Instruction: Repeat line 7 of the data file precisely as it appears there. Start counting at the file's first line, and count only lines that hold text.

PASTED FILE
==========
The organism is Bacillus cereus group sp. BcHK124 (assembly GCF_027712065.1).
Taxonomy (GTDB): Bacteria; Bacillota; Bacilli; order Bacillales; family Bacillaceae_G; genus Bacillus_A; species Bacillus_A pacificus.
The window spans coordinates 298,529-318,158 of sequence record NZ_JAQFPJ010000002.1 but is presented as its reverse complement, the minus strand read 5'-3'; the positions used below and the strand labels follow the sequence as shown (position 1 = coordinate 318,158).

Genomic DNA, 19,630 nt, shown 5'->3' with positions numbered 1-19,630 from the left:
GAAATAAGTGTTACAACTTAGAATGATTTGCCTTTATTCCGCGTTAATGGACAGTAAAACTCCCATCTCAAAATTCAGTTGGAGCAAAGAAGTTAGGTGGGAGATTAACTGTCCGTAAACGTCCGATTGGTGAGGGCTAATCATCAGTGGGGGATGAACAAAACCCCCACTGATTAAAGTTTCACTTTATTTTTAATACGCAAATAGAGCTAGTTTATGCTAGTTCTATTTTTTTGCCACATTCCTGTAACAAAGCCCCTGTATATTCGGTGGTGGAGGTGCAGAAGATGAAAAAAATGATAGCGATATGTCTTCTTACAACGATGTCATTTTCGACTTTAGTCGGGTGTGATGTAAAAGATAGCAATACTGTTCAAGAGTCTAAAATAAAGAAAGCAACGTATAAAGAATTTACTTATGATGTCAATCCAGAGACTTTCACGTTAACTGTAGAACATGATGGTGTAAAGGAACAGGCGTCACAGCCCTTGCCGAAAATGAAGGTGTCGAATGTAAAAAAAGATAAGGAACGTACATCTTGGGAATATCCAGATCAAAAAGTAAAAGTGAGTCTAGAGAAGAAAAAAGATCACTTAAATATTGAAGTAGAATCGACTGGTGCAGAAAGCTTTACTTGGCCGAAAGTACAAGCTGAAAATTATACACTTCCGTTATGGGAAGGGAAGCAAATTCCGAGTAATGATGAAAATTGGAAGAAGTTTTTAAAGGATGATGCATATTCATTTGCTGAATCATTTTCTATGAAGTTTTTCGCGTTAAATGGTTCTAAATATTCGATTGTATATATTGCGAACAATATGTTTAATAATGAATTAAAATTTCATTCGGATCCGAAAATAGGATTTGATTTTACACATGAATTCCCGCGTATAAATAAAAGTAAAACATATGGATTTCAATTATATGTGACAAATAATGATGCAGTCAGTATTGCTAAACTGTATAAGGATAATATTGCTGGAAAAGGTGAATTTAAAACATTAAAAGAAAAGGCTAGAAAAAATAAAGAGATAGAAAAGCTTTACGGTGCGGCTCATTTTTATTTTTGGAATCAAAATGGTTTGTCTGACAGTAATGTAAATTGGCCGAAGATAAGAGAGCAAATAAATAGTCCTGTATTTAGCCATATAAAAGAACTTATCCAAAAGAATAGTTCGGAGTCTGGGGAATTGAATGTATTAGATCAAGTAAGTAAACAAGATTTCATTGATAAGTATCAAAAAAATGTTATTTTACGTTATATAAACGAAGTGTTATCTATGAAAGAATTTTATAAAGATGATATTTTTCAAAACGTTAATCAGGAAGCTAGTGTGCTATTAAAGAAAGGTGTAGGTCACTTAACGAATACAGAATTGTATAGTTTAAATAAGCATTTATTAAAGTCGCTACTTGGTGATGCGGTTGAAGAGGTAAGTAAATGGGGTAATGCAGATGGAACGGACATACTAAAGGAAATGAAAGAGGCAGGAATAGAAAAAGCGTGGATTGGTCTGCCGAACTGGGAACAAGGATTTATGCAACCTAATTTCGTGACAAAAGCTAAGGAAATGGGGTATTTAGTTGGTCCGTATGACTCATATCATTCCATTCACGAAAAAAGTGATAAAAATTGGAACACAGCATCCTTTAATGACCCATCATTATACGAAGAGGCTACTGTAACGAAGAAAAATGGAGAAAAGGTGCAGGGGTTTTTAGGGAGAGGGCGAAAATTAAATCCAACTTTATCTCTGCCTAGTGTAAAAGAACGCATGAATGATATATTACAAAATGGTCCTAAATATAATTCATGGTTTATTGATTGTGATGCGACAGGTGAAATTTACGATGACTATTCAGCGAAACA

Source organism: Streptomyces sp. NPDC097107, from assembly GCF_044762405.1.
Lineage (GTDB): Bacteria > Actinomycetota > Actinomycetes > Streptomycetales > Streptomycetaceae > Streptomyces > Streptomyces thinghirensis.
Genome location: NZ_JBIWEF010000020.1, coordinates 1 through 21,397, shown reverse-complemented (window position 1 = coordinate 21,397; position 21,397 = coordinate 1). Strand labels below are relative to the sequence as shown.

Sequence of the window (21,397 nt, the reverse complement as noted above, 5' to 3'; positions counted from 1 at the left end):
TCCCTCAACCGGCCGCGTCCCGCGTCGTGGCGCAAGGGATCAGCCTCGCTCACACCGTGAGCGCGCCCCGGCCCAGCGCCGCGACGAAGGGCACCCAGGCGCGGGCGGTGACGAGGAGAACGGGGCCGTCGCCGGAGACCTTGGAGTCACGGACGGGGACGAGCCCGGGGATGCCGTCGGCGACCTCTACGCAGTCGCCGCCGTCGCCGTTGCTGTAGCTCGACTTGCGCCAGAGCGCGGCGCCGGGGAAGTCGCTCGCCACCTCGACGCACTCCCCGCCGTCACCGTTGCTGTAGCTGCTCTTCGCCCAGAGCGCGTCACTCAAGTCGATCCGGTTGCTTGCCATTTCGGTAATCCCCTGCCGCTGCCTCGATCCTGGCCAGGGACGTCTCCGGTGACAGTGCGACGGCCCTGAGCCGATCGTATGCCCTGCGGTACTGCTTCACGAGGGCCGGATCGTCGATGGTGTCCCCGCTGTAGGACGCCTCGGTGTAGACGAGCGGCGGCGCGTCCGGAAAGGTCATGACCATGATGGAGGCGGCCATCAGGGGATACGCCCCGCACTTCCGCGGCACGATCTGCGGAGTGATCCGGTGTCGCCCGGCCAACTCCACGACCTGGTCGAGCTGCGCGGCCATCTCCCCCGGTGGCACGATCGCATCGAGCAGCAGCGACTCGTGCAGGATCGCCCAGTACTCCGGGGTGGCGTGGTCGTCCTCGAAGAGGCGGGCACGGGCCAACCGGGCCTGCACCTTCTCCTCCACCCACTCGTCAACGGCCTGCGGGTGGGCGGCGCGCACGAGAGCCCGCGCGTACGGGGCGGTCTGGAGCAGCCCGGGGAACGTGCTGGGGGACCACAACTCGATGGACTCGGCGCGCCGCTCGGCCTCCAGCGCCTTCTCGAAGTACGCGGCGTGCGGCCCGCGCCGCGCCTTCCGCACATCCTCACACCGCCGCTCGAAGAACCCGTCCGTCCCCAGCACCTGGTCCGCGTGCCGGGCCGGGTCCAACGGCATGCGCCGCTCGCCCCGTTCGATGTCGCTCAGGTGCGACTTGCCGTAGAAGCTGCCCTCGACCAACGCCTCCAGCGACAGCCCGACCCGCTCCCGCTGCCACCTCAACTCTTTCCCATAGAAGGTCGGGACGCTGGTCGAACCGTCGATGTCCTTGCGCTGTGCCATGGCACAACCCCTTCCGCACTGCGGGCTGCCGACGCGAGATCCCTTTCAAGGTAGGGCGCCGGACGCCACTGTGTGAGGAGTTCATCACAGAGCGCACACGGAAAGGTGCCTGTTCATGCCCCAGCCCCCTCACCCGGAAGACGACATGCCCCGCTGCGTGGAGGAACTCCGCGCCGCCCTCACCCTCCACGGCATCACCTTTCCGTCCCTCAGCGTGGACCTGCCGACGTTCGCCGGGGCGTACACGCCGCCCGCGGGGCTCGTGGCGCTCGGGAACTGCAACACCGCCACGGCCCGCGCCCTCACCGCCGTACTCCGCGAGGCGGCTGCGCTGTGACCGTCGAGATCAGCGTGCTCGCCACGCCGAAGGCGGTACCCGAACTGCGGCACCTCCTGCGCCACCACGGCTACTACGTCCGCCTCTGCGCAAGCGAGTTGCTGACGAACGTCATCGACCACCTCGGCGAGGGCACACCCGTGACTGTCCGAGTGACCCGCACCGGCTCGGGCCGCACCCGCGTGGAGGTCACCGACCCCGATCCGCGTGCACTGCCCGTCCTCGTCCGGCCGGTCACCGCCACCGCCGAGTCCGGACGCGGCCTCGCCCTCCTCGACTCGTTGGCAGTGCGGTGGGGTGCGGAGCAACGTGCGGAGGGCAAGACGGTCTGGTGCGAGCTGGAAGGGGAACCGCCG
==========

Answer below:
Lineage (GTDB): Bacteria > Actinomycetota > Actinomycetes > Streptomycetales > Streptomycetaceae > Streptomyces > Streptomyces thinghirensis.